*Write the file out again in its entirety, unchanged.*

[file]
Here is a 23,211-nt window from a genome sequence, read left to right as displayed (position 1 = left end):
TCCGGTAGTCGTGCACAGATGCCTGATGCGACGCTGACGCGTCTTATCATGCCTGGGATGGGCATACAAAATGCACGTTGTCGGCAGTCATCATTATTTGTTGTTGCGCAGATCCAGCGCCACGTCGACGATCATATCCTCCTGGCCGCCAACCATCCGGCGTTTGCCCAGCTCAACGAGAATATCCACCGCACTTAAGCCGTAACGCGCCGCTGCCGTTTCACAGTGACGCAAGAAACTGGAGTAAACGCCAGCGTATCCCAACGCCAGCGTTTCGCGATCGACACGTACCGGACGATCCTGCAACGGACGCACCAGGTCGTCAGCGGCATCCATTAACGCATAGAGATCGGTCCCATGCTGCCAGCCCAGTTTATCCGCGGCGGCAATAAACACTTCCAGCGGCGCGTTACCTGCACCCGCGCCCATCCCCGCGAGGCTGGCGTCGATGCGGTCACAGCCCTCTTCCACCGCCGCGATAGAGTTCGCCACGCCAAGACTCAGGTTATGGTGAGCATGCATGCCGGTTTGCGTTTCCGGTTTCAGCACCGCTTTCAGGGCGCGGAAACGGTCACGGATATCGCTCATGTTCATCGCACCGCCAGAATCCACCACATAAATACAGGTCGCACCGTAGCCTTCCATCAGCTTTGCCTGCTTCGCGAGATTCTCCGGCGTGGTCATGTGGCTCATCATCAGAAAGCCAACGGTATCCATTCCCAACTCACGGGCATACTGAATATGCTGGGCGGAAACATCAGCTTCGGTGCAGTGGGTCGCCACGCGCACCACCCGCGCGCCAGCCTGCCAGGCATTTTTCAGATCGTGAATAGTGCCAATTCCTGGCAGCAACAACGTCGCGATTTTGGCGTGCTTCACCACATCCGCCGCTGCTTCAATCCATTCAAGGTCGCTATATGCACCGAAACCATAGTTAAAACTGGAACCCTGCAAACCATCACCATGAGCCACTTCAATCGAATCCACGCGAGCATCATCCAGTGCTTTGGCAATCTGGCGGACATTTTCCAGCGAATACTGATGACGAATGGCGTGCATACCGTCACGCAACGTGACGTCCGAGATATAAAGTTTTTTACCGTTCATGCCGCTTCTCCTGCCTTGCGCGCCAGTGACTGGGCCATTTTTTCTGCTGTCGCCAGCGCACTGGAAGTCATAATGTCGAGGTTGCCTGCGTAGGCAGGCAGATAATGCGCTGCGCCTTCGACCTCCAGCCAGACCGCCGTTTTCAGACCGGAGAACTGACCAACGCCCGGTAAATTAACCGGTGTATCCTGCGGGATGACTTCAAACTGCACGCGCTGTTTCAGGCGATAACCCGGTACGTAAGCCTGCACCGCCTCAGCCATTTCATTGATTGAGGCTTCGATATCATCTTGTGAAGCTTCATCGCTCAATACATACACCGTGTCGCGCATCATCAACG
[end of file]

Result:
Here is a 23,211-nt window from a genome sequence, read left to right as displayed (position 1 = left end):
TCCGGTAGTCGTGCACAGATGCCTGATGCGACGCTGACGCGTCTTATCATGCCTGGGATGGGCATACAAAATGCACGTTGTCGGCAGTCATCATTATTTGTTGTTGCGCAGATCCAGCGCCACGTCGACGATCATATCCTCCTGGCCGCCAACCATCCGGCGTTTGCCCAGCTCAACGAGAATATCCACCGCACTTAAGCCGTAACGCGCCGCTGCCGTTTCACAGTGACGCAAGAAACTGGAGTAAACGCCAGCGTATCCCAACGCCAGCGTTTCGCGATCGACACGTACCGGACGATCCTGCAACGGACGCACCAGGTCGTCAGCGGCATCCATTAACGCATAGAGATCGGTCCCATGCTGCCAGCCCAGTTTATCCGCGGCGGCAATAAACACTTCCAGCGGCGCGTTACCTGCACCCGCGCCCATCCCCGCGAGGCTGGCGTCGATGCGGTCACAGCCCTCTTCCACCGCCGCGATAGAGTTCGCCACGCCAAGACTCAGGTTATGGTGAGCATGCATGCCGGTTTGCGTTTCCGGTTTCAGCACCGCTTTCAGGGCGCGGAAACGGTCACGGATATCGCTCATGTTCATCGCACCGCCAGAATCCACCACATAAATACAGGTCGCACCGTAGCCTTCCATCAGCTTTGCCTGCTTCGCGAGATTCTCCGGCGTGGTCATGTGGCTCATCATCAGAAAGCCAACGGTATCCATTCCCAACTCACGGGCATACTGAATATGCTGGGCGGAAACATCAGCTTCGGTGCAGTGGGTCGCCACGCGCACCACCCGCGCGCCAGCCTGCCAGGCATTTTTCAGATCGTGAATAGTGCCAATTCCTGGCAGCAACAACGTCGCGATTTTGGCGTGCTTCACCACATCCGCCGCTGCTTCAATCCATTCAAGGTCGCTATATGCACCGAAACCATAGTTAAAACTGGAACCCTGCAAACCATCACCATGAGCCACTTCAATCGAATCCACGCGAGCATCATCCAGTGCTTTGGCAATCTGGCGGACATTTTCCAGCGAATACTGATGACGAATGGCGTGCATACCGTCACGCAACGTGACGTCCGAGATATAAAGTTTTTTACCGTTCATGCCGCTTCTCCTGCCTTGCGCGCCAGTGACTGGGCCATTTTTTCTGCTGTCGCCAGCGCACTGGAAGTCATAATGTCGAGGTTGCCTGCGTAGGCAGGCAGATAATGCGCTGCGCCTTCGACCTCCAGCCAGACCGCCGTTTTCAGACCGGAGAACTGACCAACGCCCGGTAAATTAACCGGTGTATCCTGCGGGATGACTTCAAACTGCACGCGCTGTTTCAGGCGATAACCCGGTACGTAAGCCTGCACCGCCTCAGCCATTTCATTGATTGAGGCTTCGATATCATCTTGTGAAGCTTCATCGCTCAATACATACACCGTGTCGCGCATCATCAACG